Women’s College releases results of national leadership study
November 1, 2012
By: Kim DeVigil
It's been nearly 50 years since the passage of the Equal Pay Act and 49 years since Title VII of the Civil Rights Act barred discrimination in employment based on race or sex. While women have made significant progress in many areas of the workforce over the past five decades, a recent study, Benchmarking Women's Leadership, second edition, found there is still a significant gap between women and men in positional leadership roles.
The study, conducted by The Women's College of the University of Denver on behalf of The White House Project—a nonprofit, nonpartisan organization that aims to advance women's leadership—looks at the current state of women in leadership positions and finds that progress has been slow.
Four of the 14 sectors studied were released Oct. 22. They showed that even when women outperform their male counterparts, they still are not recognized for senior leadership positions as often as men. The sectors released include politics and government; nonprofit; business; and entrepreneurship.
Research lead Tiffani Lennon, chair of the law and society department at The Women's College, said that since the last Benchmarking study in 2009, the number of women in leadership positions has "remained flat or has slightly decreased" across many sectors.
She notes that at this rate, women will not be at parity with men until 2085.
"By sharing this data, we hope to spark thoughtful discussion and collaboration between men and women in exploring these issues. We need more men in conversation with women addressing strategies to increase the percentage of women in positional leadership roles," said Lynn Gangone, dean of The Women's College.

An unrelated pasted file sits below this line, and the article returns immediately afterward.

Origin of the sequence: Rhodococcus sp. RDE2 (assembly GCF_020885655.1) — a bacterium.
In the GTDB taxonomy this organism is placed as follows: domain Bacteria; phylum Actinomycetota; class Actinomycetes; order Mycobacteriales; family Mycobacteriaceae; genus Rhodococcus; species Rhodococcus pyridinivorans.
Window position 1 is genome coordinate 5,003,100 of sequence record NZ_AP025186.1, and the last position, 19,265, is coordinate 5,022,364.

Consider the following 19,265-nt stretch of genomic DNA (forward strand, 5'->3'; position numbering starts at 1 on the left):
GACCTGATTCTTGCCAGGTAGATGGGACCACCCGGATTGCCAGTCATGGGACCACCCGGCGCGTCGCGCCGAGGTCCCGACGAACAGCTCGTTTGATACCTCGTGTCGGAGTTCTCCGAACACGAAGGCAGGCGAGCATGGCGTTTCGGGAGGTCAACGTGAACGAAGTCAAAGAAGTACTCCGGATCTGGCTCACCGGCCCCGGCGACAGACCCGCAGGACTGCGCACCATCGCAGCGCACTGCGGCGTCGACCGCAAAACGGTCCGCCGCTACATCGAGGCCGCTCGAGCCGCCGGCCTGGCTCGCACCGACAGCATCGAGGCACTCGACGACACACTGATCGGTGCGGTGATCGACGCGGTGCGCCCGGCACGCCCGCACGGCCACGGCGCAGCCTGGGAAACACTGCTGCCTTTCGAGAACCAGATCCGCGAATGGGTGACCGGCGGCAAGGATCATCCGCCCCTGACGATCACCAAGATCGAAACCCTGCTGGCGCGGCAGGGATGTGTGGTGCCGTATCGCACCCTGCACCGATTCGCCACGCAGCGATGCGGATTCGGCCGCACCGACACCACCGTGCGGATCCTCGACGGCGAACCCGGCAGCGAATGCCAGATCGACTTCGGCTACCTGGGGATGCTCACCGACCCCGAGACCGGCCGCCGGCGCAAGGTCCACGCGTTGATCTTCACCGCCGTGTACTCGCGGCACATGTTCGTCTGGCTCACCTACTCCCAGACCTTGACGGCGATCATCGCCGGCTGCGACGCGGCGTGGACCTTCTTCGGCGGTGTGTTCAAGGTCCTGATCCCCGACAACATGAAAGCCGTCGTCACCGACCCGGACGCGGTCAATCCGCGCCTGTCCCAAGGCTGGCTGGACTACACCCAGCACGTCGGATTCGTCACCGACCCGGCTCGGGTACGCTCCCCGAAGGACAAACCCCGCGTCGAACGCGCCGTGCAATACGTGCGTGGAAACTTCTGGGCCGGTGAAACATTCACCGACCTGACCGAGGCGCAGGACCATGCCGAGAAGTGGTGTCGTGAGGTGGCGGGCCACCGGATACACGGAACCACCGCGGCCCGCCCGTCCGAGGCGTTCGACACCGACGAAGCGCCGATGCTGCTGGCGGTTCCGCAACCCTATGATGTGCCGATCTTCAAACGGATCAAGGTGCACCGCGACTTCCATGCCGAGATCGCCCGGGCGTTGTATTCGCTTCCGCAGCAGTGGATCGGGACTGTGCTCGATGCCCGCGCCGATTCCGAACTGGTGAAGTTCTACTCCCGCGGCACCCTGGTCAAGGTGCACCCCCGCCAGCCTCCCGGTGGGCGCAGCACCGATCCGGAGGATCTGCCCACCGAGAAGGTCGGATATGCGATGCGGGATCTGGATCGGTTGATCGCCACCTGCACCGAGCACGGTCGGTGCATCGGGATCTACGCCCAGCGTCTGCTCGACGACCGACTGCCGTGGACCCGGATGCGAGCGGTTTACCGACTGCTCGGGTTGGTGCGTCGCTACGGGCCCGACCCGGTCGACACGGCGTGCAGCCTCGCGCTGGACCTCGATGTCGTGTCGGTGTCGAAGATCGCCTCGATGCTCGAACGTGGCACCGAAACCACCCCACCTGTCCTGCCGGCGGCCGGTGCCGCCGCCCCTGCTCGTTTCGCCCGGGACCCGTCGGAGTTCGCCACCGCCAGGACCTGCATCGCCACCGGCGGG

According to the study, women received only 11 percent of the capital investment but comprised the top 20 percent of successful entrepreneurs in 2011. Conversely, male entrepreneurs received 89 percent of the capital investment and comprised 80 percent of the top entrepreneurs.
Additionally, net income growth for companies with women directors on their boards has averaged 14 percent over the past six years, whereas companies with no female representation have seen just 10 percent growth.
Overall, the study found that women are significantly better represented in top leadership positions among organizations and firms with merit- and performance-based policies that are enforced.
Additional initial findings from the study include:
* Government and politics: Women hold 26 percent of senior leadership roles on average across all governmental agencies in 2012, and 26 percent of federal judgeships.
* Business: Women's overall representation in the business labor force climbed from 48 percent in 2008 to 49.1 percent in 2012. Yet, on average, women fill just 11.76 percent of all leadership roles among the top 10 companies in this sector.
* Nonprofit: Among nonprofits with budgets in excess of $25 million, women hold only 21 percent of leadership roles, even though they make up 75 percent of the workforce. Yet in some areas, such as social entrepreneurship, women clearly dominate in terms of success and impact.
The final results of the second edition of Benchmarking Women's Leadership will be released in March 2013. The first edition was released by The White House Project in 2009.